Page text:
Rudyard Kipling said: If history were taught in the form of stories, it would never be forgotten.The snippets of LGBTQ history here are the stories of our lives, the stories of the giants on whose shoulders we all stand. Learn about them then tell the stories…and remember, because knowing your history IS resistance!
Thanks for taking this journey with me. Now go write your story!
Today in LGBT History – JUNE 5
1465, Spain – In a location around Ávila, a group of Castilian noblemen depose King Henry IV (Enrique IV) of Castile(5 January 1425 – 11 December 1474) and proclaim his half-brother Prince Alfonso, better known as Alfonso the Innocent, as king. This ceremony became known by its detractors as the farce of Ávila. The accusations against the king: he was sympathetic with Moslems; he was a homosexual; he was of peaceful character; and he was not the true father of his daughter, the infant Juana. As each charge is read, one of the symbols of rank is removed from his statue. Finally, with the cry “¡A tierra, puto!” the statue was thrown from the platform while the mob laments the death of the king. Then Enrique’s half-brother, Alfonso, age 12, was brought forth, proclaimed and crowned the new king.
1887 – Ruth Fulton Benedict (June 5, 1887 – September 17, 1948) is born. She was an American anthropologist and folklorist. She entered graduate studies at Columbia University in 1921, where she studied under Franz Boas. She received her PhD and joined the faculty in 1923. Margaret Mead(December 16, 1901 – November 15, 1978), with whom she shared a romantic relationship, and Marvin Opler, were among her students and colleagues. A U.S. 46¢ Great Americans series postage stamp in her honor was issued on October 20, 1995. Benedict College in Stony Brook University has been named after her.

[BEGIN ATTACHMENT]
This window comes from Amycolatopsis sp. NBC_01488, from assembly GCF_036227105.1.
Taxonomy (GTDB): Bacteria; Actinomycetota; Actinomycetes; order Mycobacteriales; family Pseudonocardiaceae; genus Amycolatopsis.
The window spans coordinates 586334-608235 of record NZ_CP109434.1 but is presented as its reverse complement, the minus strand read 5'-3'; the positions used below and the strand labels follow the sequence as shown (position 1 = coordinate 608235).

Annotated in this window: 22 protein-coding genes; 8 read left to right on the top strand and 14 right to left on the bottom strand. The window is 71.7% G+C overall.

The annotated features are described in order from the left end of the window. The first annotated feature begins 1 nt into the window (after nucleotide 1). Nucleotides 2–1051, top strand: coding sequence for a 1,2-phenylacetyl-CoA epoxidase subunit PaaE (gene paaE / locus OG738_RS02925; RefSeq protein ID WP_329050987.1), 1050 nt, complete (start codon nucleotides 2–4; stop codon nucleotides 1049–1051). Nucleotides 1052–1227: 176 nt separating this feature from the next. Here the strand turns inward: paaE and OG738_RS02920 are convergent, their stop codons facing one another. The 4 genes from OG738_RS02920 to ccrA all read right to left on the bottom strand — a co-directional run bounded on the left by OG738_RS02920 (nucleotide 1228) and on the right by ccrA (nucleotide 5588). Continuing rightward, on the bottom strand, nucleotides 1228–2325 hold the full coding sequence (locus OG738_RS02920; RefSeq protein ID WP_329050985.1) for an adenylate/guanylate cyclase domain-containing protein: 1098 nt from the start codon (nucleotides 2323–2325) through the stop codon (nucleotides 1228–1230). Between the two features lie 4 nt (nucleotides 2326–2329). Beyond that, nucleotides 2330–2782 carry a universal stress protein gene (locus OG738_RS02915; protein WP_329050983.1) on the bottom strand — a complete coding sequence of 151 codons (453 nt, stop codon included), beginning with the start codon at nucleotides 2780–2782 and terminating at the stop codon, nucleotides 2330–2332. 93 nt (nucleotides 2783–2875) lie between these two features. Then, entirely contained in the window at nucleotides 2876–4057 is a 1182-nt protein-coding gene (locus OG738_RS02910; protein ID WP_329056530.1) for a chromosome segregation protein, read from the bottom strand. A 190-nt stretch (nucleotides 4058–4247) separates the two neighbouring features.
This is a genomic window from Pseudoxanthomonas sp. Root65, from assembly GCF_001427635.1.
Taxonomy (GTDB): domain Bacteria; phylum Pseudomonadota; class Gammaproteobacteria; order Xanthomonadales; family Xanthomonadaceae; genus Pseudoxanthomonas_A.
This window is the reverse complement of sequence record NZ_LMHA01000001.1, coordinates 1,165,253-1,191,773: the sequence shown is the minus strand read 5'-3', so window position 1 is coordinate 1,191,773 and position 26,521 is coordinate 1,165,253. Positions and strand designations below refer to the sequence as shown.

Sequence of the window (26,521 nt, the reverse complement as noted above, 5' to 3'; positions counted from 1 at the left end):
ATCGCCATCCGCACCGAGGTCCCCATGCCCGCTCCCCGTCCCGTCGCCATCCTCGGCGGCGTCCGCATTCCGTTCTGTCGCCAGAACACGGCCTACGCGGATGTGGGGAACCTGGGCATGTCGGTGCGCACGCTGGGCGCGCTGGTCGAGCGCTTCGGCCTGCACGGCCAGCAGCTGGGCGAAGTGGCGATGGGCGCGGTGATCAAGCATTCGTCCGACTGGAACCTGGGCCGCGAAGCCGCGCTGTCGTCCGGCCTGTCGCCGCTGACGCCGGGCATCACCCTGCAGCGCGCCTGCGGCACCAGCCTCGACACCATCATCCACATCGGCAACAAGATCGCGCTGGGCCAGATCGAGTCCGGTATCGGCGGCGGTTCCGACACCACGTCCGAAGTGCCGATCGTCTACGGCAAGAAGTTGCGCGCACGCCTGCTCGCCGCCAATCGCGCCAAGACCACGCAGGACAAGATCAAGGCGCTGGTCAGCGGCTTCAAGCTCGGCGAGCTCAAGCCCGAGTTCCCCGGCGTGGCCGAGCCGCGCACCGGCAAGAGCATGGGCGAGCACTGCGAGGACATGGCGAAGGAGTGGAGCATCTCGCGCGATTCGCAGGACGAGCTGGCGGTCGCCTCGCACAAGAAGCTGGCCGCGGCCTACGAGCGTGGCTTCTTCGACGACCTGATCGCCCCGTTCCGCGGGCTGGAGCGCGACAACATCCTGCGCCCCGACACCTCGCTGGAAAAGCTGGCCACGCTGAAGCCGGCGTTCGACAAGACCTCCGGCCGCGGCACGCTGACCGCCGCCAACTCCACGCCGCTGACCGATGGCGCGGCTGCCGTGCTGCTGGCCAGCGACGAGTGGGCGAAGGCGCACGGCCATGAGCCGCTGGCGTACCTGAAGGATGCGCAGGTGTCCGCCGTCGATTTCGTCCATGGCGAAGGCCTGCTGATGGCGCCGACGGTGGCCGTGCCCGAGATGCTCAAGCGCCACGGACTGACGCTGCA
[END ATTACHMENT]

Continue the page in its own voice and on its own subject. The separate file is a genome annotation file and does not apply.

1967 – A Los Angeles homophile group called Pride mobilizes a crowd of several hundred demonstrators on Sunset Boulevard to protest police raids on gay bars.
1974 – Chad Allen (born June 5, 1974) is an American actor. Beginning his career at the age of seven, Allen is a three-time Young Artist Award winner and GLAAD Media Award honoree. He was a teen idol during the late 1980s as David Witherspoon on the NBC family drama Our House and as Zach Nichols on the NBC sitcom My Two Dads before transitioning to an adult career as Matthew Cooper on the CBSwestern drama Dr. Quinn: Medicine Woman. He announced his retirement from acting in April 2015. In November 2006, The Los Angeles Daily News wrote in passing that Allen’s partner, actor Jeremy Glazer (born November 1, 1978), was also in the film Save Me. In a September 2008 interview with Out.com, Allen stated that he was currently in a three-year relationship and had been sober for eight years. In May 2009, Allen was the recipient of a GLAAD Media Award: the Davidson/Valentini Award.
1981 – HIV/AIDS (though these words are not used yet) is first mentioned in print. The Centers for Disease Control and Prevention (CDC) (MMWR)– June 5, 1981 / Vol. 30 / No. 21- reports the case of an unusual pneumonia in Los Angeles. “In the period October 1980-May 1981, five young men, all active homosexuals, were treated for biopsy-confirmed Pneumocystis carinii pneumonia at three different hospitals in Los Angeles, California.”